Best non-fiction book that was about North Korea (three-way tie between 3 out of the 4 non-fiction books I read about North Korea): Without You There Is No Us (Kim); A Kim Jong-il Production (Fischer); The Real North Korea: Life and Politics in the Failed Stalinist Utopia (Lankov).
Book that changed my life whether I wanted it to or not: The Life-Changing Magic of Tidying Up (Kondo). The fall may have gotten away from me, but my shirt drawer is still really organized. Highly recommend. Runner up: The Visual Display of Quantitative Information (Tufte). I want a poster of the Napoleon graph for my office wall.
Best book for a plane ride: Notorious RBG: The Life and Times of Ruth Bader Ginsburg (Carmon and Knizhnik). It is also a great book for life in general, but it will always remind me of our trip out to Sacramento. Plus, people on the plane will think you are both informed and hilarious. Runner up: anything by Mindy Kaling, and How Architecture Works: A Humanist’s Toolkit (Rybcyzniski).
Best reread: The Phantom Tollbooth (Juster). I thought this was clever when I was young, and I think it is even cleverer now. Runner up (though perhaps this should be a tie): Sherlock Holmes novels!
Best book of poetry: This Brood of Orange Leaves (Pullan). Okay, to be fair this was also the only book of poetry I read, but I really liked it.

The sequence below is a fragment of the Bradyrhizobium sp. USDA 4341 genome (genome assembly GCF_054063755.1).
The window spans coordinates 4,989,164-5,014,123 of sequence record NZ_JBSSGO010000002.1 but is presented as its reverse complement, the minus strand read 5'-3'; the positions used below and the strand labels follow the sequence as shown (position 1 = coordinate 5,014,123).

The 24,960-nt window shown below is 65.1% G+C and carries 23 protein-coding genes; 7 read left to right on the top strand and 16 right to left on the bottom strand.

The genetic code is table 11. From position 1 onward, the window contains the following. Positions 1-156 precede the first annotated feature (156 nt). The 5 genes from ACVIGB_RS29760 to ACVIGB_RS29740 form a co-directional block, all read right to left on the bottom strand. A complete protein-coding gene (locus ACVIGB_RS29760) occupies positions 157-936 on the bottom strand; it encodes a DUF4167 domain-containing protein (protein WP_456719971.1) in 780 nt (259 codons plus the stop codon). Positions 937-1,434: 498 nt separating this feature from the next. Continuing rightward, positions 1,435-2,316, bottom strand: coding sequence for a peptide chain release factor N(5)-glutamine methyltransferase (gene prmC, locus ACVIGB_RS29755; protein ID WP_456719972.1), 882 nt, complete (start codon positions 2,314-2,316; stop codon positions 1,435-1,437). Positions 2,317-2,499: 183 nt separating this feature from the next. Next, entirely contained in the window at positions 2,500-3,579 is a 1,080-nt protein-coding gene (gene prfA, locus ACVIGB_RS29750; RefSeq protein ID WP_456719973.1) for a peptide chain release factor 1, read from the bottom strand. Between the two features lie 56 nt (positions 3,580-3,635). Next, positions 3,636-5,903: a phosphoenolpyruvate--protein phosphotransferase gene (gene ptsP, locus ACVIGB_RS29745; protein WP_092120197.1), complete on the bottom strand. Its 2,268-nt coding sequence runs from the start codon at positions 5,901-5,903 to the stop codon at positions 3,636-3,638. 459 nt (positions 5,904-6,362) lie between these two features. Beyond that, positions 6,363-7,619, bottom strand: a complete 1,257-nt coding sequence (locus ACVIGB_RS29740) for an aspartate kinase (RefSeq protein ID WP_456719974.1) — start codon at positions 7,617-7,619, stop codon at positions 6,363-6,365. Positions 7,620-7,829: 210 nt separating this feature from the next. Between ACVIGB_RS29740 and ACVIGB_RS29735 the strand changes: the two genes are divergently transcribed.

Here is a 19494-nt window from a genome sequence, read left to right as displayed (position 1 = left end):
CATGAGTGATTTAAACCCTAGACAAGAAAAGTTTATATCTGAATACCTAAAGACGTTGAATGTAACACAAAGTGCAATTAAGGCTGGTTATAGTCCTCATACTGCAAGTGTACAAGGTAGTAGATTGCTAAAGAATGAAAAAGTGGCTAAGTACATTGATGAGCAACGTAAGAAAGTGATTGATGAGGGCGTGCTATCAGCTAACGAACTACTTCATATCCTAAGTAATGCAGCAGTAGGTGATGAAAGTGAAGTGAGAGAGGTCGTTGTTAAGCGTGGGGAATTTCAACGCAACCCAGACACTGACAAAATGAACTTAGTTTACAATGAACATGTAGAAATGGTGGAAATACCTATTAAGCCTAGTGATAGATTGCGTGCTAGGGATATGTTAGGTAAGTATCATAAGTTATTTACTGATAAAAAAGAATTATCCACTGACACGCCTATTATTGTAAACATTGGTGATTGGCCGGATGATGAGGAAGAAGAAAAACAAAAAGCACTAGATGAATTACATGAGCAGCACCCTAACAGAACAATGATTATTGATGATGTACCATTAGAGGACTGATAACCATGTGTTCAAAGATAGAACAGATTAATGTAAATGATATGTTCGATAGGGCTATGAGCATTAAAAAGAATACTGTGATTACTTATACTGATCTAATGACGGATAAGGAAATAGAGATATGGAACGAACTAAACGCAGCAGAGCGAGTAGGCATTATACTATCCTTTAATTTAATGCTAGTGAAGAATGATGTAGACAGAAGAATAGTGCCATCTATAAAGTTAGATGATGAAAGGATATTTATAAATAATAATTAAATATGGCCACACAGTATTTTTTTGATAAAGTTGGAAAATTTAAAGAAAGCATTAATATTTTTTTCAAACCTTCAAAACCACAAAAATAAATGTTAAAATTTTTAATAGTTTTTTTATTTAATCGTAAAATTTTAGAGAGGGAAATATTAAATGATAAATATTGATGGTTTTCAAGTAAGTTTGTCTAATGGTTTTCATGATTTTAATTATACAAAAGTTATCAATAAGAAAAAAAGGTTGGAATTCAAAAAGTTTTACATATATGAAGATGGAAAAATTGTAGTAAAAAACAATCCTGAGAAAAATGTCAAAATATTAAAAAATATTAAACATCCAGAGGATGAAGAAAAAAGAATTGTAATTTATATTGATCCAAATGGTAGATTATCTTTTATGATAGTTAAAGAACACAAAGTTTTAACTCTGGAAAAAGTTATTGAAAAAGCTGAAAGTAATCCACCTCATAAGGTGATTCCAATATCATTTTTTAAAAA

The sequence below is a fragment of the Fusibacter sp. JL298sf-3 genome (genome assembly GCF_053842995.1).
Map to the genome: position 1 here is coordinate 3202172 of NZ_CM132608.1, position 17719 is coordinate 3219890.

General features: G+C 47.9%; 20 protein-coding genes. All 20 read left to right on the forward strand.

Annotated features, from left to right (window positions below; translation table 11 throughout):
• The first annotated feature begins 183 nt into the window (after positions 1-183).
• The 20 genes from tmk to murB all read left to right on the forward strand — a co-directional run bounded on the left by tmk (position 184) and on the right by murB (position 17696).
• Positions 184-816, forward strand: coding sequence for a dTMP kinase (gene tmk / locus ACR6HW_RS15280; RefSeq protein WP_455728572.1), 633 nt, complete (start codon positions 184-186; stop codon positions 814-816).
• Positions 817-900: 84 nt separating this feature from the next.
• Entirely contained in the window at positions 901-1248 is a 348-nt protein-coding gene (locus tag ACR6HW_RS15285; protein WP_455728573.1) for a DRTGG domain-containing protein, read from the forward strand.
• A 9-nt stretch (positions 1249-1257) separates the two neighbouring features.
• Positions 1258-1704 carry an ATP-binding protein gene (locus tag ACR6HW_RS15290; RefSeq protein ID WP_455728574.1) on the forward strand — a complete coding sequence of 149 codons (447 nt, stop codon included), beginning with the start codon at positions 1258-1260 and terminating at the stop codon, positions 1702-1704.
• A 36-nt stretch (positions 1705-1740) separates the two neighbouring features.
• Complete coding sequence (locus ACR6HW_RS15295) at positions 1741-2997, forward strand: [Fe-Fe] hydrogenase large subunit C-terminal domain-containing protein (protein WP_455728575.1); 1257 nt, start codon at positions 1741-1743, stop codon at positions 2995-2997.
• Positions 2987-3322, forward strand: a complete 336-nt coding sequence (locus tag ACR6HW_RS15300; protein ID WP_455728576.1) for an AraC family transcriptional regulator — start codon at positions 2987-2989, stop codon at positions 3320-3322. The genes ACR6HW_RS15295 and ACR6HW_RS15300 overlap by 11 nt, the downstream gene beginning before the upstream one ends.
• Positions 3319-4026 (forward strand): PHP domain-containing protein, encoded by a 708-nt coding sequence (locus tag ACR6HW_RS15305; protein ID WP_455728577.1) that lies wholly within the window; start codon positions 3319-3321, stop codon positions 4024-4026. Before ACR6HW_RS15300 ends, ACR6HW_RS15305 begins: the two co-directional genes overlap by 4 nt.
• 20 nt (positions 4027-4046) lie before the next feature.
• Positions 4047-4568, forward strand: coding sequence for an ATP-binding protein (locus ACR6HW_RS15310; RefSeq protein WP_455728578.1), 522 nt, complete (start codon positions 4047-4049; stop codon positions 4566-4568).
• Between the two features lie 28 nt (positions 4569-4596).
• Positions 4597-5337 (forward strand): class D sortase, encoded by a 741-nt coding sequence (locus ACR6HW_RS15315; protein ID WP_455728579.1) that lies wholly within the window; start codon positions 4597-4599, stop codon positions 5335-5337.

Best non-canon church/religious book: The Gathering of Zion: The Story of the Mormon Trail (Stegner). In the first pages of this book, Stegner captures exactly what the 1840s migration means to modern-day Mormons. I am irritated that his contribution to the otherwise excellent Daughters in my Kingdom is unattributed. That’s a discussion for another time.
Series I read because I had to know how it ended even if it was unsatisfying: The Maze Runner trilogy.
Other must-read non-fiction books: The Romanov Sisters: The Lost Lives of the Daughters of Nicholas and Alexandra (Rappaport). Could not put this down. The Forever War (Filkins). Another great recommendation from Jason. So glad I married a reader. Dead Wake: The Last Crossing of the Lusitania (Larson).
Books that made me cry: All the Light We Cannot See (Doerr), The Boys in the Boat (Brown), and (surprise surprise) Do Chocolate Lovers Have Sweeter Babies?: The Surprising Science of Pregnancy (Pincott).
Previous book posts: 2014 | 2013 | 2012
Full list, in reverse chronological order. *denotes a Best Read of 2015
The Heart Goes Last (Atwood)
The Light We Share (Uchtdorf)
The Hitchhikers Guide to the Galaxy (Adams)
*Daughters in My Kingdom: The History and Work of Relief Society (Various)
A Short Stay in Hell (Peck)
The Crying of Lot 49 (Pynchon)